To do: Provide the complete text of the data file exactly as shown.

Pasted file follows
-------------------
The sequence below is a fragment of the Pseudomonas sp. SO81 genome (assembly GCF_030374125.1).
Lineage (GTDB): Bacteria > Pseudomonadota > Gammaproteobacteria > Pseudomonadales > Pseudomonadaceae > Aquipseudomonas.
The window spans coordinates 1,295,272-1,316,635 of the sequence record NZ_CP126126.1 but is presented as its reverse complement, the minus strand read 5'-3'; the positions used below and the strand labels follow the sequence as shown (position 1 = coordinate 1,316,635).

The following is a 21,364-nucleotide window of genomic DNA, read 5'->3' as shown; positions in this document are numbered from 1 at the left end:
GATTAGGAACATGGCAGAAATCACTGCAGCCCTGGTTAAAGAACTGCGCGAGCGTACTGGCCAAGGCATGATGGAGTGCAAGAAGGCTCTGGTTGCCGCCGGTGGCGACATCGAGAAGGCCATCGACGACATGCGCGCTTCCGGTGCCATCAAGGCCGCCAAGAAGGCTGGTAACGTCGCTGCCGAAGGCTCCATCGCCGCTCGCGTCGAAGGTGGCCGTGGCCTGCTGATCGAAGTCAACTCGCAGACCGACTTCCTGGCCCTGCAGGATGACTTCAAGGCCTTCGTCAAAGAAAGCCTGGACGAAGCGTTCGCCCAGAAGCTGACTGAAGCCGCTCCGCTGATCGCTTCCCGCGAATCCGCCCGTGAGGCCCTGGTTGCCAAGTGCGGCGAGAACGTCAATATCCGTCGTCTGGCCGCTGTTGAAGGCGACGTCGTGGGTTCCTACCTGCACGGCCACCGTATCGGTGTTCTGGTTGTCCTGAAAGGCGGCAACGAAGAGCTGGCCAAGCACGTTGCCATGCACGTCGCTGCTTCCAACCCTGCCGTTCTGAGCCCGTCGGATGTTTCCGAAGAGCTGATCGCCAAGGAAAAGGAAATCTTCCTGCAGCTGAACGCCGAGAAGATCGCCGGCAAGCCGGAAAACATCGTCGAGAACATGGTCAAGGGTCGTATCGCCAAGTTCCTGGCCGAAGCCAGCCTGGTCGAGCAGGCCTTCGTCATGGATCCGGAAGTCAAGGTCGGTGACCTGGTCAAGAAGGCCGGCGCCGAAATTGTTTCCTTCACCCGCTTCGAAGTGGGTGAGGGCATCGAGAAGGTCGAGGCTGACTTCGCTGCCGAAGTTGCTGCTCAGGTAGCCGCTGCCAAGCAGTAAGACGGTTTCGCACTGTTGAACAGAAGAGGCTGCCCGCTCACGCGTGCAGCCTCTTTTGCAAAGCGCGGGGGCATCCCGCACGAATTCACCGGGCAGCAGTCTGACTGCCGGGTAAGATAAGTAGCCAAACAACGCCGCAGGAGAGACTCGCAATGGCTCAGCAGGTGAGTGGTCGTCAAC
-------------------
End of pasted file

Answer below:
The sequence below is a fragment of the Pseudomonas sp. SO81 genome (assembly GCF_030374125.1).
Lineage (GTDB): Bacteria > Pseudomonadota > Gammaproteobacteria > Pseudomonadales > Pseudomonadaceae > Aquipseudomonas.
The window spans coordinates 1,295,272-1,316,635 of the sequence record NZ_CP126126.1 but is presented as its reverse complement, the minus strand read 5'-3'; the positions used below and the strand labels follow the sequence as shown (position 1 = coordinate 1,316,635).

The following is a 21,364-nucleotide window of genomic DNA, read 5'->3' as shown; positions in this document are numbered from 1 at the left end:
GATTAGGAACATGGCAGAAATCACTGCAGCCCTGGTTAAAGAACTGCGCGAGCGTACTGGCCAAGGCATGATGGAGTGCAAGAAGGCTCTGGTTGCCGCCGGTGGCGACATCGAGAAGGCCATCGACGACATGCGCGCTTCCGGTGCCATCAAGGCCGCCAAGAAGGCTGGTAACGTCGCTGCCGAAGGCTCCATCGCCGCTCGCGTCGAAGGTGGCCGTGGCCTGCTGATCGAAGTCAACTCGCAGACCGACTTCCTGGCCCTGCAGGATGACTTCAAGGCCTTCGTCAAAGAAAGCCTGGACGAAGCGTTCGCCCAGAAGCTGACTGAAGCCGCTCCGCTGATCGCTTCCCGCGAATCCGCCCGTGAGGCCCTGGTTGCCAAGTGCGGCGAGAACGTCAATATCCGTCGTCTGGCCGCTGTTGAAGGCGACGTCGTGGGTTCCTACCTGCACGGCCACCGTATCGGTGTTCTGGTTGTCCTGAAAGGCGGCAACGAAGAGCTGGCCAAGCACGTTGCCATGCACGTCGCTGCTTCCAACCCTGCCGTTCTGAGCCCGTCGGATGTTTCCGAAGAGCTGATCGCCAAGGAAAAGGAAATCTTCCTGCAGCTGAACGCCGAGAAGATCGCCGGCAAGCCGGAAAACATCGTCGAGAACATGGTCAAGGGTCGTATCGCCAAGTTCCTGGCCGAAGCCAGCCTGGTCGAGCAGGCCTTCGTCATGGATCCGGAAGTCAAGGTCGGTGACCTGGTCAAGAAGGCCGGCGCCGAAATTGTTTCCTTCACCCGCTTCGAAGTGGGTGAGGGCATCGAGAAGGTCGAGGCTGACTTCGCTGCCGAAGTTGCTGCTCAGGTAGCCGCTGCCAAGCAGTAAGACGGTTTCGCACTGTTGAACAGAAGAGGCTGCCCGCTCACGCGTGCAGCCTCTTTTGCAAAGCGCGGGGGCATCCCGCACGAATTCACCGGGCAGCAGTCTGACTGCCGGGTAAGATAAGTAGCCAAACAACGCCGCAGGAGAGACTCGCAATGGCTCAGCAGGTGAGTGGTCGTCAAC